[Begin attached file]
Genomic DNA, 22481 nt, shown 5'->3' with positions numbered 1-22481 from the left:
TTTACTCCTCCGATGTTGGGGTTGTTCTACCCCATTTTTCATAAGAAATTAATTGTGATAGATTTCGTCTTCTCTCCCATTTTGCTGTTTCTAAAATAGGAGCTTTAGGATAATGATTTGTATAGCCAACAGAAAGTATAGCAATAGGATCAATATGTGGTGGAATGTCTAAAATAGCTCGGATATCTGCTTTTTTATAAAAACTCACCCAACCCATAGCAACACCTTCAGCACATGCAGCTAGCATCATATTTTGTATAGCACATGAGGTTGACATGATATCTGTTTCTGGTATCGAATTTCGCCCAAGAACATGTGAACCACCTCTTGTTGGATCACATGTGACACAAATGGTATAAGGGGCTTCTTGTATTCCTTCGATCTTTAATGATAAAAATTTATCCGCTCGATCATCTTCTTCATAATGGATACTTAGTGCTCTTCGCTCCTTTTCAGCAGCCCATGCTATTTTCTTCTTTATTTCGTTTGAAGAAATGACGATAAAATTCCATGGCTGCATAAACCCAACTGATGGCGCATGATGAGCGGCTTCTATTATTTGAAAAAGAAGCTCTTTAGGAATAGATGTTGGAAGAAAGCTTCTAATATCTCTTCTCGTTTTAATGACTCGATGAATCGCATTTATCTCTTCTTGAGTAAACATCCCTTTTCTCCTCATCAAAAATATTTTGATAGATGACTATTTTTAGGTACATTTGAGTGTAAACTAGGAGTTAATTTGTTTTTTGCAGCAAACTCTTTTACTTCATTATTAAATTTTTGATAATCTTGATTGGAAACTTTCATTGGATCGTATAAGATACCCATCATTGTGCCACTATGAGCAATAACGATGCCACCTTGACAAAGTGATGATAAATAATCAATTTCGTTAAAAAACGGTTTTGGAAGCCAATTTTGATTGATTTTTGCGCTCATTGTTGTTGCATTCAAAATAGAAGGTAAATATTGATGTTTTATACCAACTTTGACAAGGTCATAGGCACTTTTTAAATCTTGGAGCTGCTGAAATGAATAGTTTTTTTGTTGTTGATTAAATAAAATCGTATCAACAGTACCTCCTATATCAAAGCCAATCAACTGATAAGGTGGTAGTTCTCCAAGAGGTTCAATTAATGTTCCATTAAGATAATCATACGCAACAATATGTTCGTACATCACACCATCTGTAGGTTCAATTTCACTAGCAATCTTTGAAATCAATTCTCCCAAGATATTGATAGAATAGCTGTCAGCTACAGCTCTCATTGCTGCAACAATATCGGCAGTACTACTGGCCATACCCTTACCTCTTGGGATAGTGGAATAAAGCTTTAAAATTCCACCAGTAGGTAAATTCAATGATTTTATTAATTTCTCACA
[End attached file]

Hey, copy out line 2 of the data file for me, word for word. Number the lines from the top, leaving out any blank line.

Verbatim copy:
TTTACTCCTCCGATGTTGGGGTTGTTCTACCCCATTTTTCATAAGAAATTAATTGTGATAGATTTCGTCTTCTCTCCCATTTTGCTGTTTCTAAAATAGGAGCTTTAGGATAATGATTTGTATAGCCAACAGAAAGTATAGCAATAGGATCAATATGTGGTGGAATGTCTAAAATAGCTCGGATATCTGCTTTTTTATAAAAACTCACCCAACCCATAGCAACACCTTCAGCACATGCAGCTAGCATCATATTTTGTATAGCACATGAGGTTGACATGATATCTGTTTCTGGTATCGAATTTCGCCCAAGAACATGTGAACCACCTCTTGTTGGATCACATGTGACACAAATGGTATAAGGGGCTTCTTGTATTCCTTCGATCTTTAATGATAAAAATTTATCCGCTCGATCATCTTCTTCATAATGGATACTTAGTGCTCTTCGCTCCTTTTCAGCAGCCCATGCTATTTTCTTCTTTATTTCGTTTGAAGAAATGACGATAAAATTCCATGGCTGCATAAACCCAACTGATGGCGCATGATGAGCGGCTTCTATTATTTGAAAAAGAAGCTCTTTAGGAATAGATGTTGGAAGAAAGCTTCTAATATCTCTTCTCGTTTTAATGACTCGATGAATCGCATTTATCTCTTCTTGAGTAAACATCCCTTTTCTCCTCATCAAAAATATTTTGATAGATGACTATTTTTAGGTACATTTGAGTGTAAACTAGGAGTTAATTTGTTTTTTGCAGCAAACTCTTTTACTTCATTATTAAATTTTTGATAATCTTGATTGGAAACTTTCATTGGATCGTATAAGATACCCATCATTGTGCCACTATGAGCAATAACGATGCCACCTTGACAAAGTGATGATAAATAATCAATTTCGTTAAAAAACGGTTTTGGAAGCCAATTTTGATTGATTTTTGCGCTCATTGTTGTTGCATTCAAAATAGAAGGTAAATATTGATGTTTTATACCAACTTTGACAAGGTCATAGGCACTTTTTAAATCTTGGAGCTGCTGAAATGAATAGTTTTTTTGTTGTTGATTAAATAAAATCGTATCAACAGTACCTCCTATATCAAAGCCAATCAACTGATAAGGTGGTAGTTCTCCAAGAGGTTCAATTAATGTTCCATTAAGATAATCATACGCAACAATATGTTCGTACATCACACCATCTGTAGGTTCAATTTCACTAGCAATCTTTGAAATCAATTCTCCCAAGATATTGATAGAATAGCTGTCAGCTACAGCTCTCATTGCTGCAACAATATCGGCAGTACTACTGGCCATACCCTTACCTCTTGGGATAGTGGAATAAAGCTTTAAAATTCCACCAGTAGGTAAATTCAATGATTTTATTAATTTCTCACA